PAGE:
Gold awaits at end of three-leg flight

Updated: 2012-12-21 08:40

By Shen Zhengyuan (China Daily)

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But still much needs to be done to make industry flight worthy

General aviation is an important part of China's civil aviation industry, and a stimulus to the entire sector and indeed the economy as a whole. General aviation can also be highly lucrative, often producing spectacular returns. In addition, it is effective not only in shaping the entire industry chain, but providing many job opportunities. It also serves as a base for China's commercial aviation professionals.

As reform of the country's low-airspace management continues apace, the general aviation industry is entering an era in which change will be rapid and the opportunities aplenty.

But if you cast an eye over general aviation policy and infrastructure in developed countries, it becomes clear that in China the industry is still much closer to its point of departure than its final destination.

First, China's outdated airspace-management system and strict air-traffic control system are fundamental constraints to the development of the country's general aviation. The system is administered by the military and by civil-aviation people, but the great bulk of airspace comes under the auspices of the military. At the same time, gaining approval for new routes is slow and cumbersome, which poses another serious constraint on general aviation.

Second, infrastructure is sparse. At the end of 2010 there were 286 general aviation airports and temporary landing spots, of which only 43 were certified, while in the US there were more than 20,000, and 70 percent of airports were privately owned. At the same time, China had about 1,200 registered general aviation aircraft, half a percent of the number in the US.

Third, there is also a severe shortage of professional talent. General aviation demands a lot of high technology, which in turn demands highly trained people with technical skills. Therefore, as general aviation continues to develop rapidly, the demand for pilots and crew members will continue to rise. The problem is that at the moment China's aviation professional personnel training system caters only to the needs of airlines.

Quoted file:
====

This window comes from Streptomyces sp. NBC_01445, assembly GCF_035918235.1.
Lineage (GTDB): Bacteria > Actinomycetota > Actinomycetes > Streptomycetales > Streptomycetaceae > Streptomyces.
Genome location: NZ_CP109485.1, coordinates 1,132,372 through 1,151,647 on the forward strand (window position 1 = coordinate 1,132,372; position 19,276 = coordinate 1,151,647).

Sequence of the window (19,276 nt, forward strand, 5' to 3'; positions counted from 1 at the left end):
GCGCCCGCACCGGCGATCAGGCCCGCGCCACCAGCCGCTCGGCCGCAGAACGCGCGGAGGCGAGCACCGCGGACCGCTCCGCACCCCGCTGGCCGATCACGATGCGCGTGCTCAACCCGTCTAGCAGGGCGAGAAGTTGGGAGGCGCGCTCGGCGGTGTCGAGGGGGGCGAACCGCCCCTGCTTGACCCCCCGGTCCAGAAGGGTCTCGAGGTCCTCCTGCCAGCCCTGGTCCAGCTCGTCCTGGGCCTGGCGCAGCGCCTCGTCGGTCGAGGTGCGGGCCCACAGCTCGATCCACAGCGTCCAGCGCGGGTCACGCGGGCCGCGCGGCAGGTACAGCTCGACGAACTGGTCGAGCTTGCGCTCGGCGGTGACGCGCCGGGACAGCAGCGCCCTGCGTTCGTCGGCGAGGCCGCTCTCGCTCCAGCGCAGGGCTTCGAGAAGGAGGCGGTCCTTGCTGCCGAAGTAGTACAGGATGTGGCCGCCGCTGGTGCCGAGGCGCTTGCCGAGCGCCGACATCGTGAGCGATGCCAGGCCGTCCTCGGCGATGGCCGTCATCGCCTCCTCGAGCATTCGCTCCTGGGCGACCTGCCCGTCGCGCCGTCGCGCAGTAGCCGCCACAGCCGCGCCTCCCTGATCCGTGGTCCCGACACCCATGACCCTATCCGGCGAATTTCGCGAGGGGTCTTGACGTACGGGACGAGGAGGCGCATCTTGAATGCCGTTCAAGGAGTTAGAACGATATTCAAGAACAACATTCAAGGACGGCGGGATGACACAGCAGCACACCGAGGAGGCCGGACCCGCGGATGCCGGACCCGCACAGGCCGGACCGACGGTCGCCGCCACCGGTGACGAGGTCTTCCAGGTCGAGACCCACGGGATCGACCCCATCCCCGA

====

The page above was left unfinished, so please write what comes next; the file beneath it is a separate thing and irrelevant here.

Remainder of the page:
As the airspace management system is reformed, general aviation policy constraints will gradually disappear, and market demand will gradually rise. Those investing in the industry will include local governments and social funds.

Low-altitude airspace management reform is now in view, and the policy bottleneck in general aviation development will gradually disappear. In 2010 the government issued guidelines on continuing reforms to low-altitude airspace management. It identified the short-term goals and overall aims of airspace reform, and divided low-altitude airspace in a reasonable way.

There will be three phases to this, first with trial reforms in particular regions. The changes will then be applied nationally, building a management and service support system that combines government rules, industry guidance and the workings of the market. In the long run the reforms will also need new regulation, operation and service systems, low-altitude airspace will need to be developed to its full potential.

The low-altitude reforms will get into full swing next year and those policies, promoting opening-up, will allow general aviation to grow rapidly.

In turn, increased demand will give a fillip to industrial restructuring. At present China's general aviation is engaged mainly in manufacturing, agriculture, forestry and flight training, and profits are limited.

As the number of wealthy Chinese rises, as more non-commercial aircraft are used to conduct business, and as air-travel market opportunities grow, the number of private aircraft, business flights, and general aviation flights will increase rapidly. They will become a driving force for the general aviation industry and a new engine for regional economies.

The author is a transport industry researcher at CIConsulting. The views do not necessarily reflect those of China Daily.

(China Daily 12/21/2012 page7)